Sync Services Framework (How It Works and What You Can Do)by Mary Norbury-Glaser
With Tiger, Apple introduced a new extensible Sync Services framework embedded into the OS X 10.4 operating system. With a .Mac membership, Tiger users can take advantage of new functionality and features across many applications and across multiple Macs.
In Panther, syncing was handled by the iSync application that, together with an optional .Mac membership, managed Safari bookmarks, iCal, and Address Book over many networked Macs. In Tiger, iSync.app still exists, but now takes the limited role of synchronizing iPod, cell phones, and Palm devices with your Mac.
Figure 1. /Applications/iSync.app
Figure 2. iSync.app message
Figure 3. Adding devices in iSync.app
And The New
Tiger's expanded Sync Services are now accessed through the .Mac pref pane in System Preferences.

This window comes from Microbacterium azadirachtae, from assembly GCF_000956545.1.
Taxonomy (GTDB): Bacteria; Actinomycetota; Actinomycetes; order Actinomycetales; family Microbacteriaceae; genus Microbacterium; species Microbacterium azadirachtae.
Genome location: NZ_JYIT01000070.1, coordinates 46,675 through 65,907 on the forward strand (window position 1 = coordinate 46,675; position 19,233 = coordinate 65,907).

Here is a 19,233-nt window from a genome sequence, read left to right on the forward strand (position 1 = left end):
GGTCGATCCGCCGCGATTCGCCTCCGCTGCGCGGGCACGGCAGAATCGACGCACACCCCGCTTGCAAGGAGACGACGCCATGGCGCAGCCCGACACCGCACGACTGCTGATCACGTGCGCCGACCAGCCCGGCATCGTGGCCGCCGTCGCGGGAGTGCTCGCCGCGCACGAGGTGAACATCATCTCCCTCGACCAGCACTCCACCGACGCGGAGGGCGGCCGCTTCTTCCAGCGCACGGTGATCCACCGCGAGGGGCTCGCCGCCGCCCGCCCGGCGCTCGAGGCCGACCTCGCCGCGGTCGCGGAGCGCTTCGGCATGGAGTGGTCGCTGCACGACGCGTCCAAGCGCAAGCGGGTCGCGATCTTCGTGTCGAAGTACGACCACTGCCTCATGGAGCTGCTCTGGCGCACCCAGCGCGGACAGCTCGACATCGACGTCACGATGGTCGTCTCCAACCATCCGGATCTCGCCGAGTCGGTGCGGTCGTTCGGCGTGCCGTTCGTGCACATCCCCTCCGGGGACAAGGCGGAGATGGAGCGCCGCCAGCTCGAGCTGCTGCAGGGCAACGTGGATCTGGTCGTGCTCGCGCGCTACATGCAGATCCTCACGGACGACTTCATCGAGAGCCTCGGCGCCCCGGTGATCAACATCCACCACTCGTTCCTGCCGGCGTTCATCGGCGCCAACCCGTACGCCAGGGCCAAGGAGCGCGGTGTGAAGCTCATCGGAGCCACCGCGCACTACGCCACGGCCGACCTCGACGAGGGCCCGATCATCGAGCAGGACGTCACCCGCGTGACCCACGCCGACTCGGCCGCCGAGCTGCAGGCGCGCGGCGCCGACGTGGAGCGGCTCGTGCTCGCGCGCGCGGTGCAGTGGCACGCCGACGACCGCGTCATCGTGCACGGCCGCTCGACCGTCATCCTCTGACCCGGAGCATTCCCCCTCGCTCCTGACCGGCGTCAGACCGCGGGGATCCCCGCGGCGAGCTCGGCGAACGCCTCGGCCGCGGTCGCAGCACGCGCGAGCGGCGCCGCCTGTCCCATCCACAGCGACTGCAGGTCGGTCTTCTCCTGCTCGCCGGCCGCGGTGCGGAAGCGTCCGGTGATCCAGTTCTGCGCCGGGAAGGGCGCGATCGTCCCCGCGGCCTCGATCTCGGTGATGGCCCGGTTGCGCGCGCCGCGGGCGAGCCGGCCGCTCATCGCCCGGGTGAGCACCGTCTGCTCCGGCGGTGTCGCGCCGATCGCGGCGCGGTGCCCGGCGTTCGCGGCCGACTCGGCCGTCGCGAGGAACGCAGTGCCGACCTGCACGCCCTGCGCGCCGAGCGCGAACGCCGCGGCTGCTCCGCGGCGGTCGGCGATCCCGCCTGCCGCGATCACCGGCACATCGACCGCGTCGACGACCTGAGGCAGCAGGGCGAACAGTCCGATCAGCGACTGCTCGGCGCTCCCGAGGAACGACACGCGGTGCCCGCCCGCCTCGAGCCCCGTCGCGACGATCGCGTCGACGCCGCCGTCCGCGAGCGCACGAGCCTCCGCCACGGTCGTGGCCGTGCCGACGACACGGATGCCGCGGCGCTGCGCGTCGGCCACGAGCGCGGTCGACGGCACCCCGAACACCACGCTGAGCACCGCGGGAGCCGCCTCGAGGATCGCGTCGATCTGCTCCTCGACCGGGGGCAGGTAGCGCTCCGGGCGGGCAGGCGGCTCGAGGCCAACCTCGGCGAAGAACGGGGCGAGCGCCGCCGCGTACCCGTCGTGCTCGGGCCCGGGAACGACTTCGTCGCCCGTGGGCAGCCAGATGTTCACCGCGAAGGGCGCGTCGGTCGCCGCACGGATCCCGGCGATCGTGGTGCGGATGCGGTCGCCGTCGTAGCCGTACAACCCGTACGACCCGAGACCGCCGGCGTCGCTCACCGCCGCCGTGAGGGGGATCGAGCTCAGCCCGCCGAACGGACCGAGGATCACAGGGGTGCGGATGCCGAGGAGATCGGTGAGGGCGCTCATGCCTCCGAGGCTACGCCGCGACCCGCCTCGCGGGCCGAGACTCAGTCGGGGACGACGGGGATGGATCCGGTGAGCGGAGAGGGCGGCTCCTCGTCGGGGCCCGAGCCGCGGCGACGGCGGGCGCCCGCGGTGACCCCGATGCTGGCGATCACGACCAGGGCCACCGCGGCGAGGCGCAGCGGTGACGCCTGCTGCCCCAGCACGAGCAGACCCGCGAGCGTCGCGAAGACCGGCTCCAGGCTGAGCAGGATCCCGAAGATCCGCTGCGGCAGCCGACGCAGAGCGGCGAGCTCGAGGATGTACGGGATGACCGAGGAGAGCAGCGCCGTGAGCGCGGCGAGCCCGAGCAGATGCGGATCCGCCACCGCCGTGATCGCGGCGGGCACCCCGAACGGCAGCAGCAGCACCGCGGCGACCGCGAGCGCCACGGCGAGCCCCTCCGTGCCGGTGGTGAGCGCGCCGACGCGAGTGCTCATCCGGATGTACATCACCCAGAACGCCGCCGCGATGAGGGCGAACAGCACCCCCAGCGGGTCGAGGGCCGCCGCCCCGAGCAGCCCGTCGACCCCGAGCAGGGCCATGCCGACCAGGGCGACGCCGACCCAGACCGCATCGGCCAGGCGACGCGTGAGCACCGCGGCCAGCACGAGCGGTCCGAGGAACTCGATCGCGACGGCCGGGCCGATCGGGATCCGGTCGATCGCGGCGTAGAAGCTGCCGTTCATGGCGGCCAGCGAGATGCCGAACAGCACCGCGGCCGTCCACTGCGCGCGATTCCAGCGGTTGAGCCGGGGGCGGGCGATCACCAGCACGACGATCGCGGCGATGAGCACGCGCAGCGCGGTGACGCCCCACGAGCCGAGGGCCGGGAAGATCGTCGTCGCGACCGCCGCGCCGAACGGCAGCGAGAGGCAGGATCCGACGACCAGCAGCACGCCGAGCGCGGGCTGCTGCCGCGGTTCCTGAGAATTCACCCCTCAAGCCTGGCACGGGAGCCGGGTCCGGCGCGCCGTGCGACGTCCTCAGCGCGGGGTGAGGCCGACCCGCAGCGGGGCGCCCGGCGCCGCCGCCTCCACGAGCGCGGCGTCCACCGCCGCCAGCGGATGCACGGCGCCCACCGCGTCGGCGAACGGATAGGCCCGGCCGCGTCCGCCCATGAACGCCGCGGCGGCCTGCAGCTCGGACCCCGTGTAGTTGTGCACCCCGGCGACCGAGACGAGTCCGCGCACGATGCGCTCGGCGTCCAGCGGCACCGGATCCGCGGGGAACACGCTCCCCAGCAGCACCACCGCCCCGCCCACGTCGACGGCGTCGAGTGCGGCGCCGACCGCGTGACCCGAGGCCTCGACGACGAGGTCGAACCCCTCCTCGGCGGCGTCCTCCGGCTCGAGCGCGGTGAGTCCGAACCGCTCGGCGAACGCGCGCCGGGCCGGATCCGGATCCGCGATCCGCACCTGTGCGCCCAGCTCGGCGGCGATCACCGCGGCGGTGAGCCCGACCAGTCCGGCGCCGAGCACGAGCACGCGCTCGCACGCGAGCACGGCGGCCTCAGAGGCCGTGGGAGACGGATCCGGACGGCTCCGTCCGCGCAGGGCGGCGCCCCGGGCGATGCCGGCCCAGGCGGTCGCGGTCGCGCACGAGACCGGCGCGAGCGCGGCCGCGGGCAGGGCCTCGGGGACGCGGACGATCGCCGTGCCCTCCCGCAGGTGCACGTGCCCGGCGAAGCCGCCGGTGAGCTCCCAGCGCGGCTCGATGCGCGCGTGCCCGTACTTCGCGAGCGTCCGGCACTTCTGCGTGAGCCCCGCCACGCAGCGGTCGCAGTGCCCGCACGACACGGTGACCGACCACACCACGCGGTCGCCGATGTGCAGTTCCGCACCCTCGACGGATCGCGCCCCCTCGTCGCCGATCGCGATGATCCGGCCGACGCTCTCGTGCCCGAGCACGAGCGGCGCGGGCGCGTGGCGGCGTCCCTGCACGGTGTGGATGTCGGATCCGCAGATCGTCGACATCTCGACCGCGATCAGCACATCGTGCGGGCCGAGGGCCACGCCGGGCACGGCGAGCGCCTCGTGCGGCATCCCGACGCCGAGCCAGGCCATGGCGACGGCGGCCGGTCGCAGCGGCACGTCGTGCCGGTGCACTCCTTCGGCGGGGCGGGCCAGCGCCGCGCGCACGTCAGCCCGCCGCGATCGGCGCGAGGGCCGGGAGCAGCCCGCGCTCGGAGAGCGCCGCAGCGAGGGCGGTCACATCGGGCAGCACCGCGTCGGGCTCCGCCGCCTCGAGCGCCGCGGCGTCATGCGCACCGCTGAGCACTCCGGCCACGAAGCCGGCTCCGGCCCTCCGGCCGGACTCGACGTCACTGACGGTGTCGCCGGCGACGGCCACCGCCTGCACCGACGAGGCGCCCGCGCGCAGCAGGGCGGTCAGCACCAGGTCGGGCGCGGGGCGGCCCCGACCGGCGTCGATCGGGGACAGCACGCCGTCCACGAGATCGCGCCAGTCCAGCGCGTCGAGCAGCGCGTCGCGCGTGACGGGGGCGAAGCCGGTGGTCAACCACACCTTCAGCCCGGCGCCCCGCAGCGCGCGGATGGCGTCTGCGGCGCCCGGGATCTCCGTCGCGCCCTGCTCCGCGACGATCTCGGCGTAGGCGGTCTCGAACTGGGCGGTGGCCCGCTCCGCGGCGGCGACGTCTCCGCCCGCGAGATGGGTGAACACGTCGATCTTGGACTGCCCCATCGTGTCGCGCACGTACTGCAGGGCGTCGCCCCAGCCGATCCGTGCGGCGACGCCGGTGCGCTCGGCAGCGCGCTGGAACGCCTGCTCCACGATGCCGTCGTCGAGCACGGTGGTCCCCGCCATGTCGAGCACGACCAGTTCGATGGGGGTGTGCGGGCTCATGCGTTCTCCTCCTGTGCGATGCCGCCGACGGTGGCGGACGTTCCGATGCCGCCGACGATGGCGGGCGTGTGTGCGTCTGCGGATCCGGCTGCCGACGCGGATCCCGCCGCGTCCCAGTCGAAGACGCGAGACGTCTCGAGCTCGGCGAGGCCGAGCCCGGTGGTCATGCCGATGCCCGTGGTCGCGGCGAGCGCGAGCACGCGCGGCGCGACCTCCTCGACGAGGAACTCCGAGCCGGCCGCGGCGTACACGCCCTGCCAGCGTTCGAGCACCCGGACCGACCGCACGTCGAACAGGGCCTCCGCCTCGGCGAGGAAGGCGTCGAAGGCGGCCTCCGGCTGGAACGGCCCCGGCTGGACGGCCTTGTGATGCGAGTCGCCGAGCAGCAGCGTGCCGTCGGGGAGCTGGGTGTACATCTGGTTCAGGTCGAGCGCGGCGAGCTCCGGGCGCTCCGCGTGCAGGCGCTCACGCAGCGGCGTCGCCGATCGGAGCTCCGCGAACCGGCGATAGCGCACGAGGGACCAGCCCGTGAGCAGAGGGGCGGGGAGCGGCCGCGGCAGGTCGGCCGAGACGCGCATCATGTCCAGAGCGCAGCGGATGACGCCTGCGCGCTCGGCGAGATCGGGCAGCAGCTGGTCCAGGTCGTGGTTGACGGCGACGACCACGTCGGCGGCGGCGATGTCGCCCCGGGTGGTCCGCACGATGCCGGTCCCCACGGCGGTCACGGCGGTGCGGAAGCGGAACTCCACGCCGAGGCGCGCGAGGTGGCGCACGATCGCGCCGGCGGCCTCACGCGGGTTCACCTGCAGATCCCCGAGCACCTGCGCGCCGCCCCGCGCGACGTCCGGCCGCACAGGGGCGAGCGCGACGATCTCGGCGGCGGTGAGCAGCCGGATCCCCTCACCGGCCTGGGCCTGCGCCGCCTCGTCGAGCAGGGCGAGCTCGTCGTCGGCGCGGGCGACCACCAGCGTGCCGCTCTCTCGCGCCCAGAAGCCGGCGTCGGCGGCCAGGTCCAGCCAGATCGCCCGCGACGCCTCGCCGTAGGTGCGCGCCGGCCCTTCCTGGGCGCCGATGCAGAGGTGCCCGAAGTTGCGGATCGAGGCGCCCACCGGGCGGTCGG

Figure 4. .Mac in Systems Preferences
Figure 5. Sync tab in .Mac pref pane
The new framework includes synchronizing Mail account settings (including Smart Mailboxes, signatures, and rules) and Keychain items between Macs.
Figure 6. Computers registered with .Mac
Sync Services is also available to any application, not just Apple programs like iCal and Address Book. Developers have the ability to embed the Sync Services framework into their third-party applications to offer iSync integration and functionality. Syncing preferences can therefore be set within individual applications. In addition to looking at how some Apple apps handle syncing, I'll also include one third-party program that has taken advantage of this: Mark/Space's Missing Sync for hiptop. First, let's get a better feel for the Sync Services architecture.